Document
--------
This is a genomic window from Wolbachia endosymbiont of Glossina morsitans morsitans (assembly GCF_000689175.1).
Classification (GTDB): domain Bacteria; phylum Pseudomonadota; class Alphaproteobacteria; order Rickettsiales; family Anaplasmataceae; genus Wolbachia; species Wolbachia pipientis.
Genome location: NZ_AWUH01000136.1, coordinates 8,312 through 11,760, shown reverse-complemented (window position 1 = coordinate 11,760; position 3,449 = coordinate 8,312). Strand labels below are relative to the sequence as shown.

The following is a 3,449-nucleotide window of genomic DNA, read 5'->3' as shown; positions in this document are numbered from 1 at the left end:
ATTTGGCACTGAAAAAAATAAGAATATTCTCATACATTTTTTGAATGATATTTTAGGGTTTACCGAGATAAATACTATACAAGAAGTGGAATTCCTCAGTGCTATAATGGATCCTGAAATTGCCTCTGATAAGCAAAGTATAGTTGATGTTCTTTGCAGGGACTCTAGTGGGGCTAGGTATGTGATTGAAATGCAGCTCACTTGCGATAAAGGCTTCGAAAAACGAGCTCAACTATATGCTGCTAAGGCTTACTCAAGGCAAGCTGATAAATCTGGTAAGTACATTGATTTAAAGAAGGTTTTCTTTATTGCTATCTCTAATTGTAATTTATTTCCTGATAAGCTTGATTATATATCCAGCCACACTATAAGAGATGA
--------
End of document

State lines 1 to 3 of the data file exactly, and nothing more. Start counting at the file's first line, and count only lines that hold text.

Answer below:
This is a genomic window from Wolbachia endosymbiont of Glossina morsitans morsitans (assembly GCF_000689175.1).
Classification (GTDB): domain Bacteria; phylum Pseudomonadota; class Alphaproteobacteria; order Rickettsiales; family Anaplasmataceae; genus Wolbachia; species Wolbachia pipientis.
Genome location: NZ_AWUH01000136.1, coordinates 8,312 through 11,760, shown reverse-complemented (window position 1 = coordinate 11,760; position 3,449 = coordinate 8,312). Strand labels below are relative to the sequence as shown.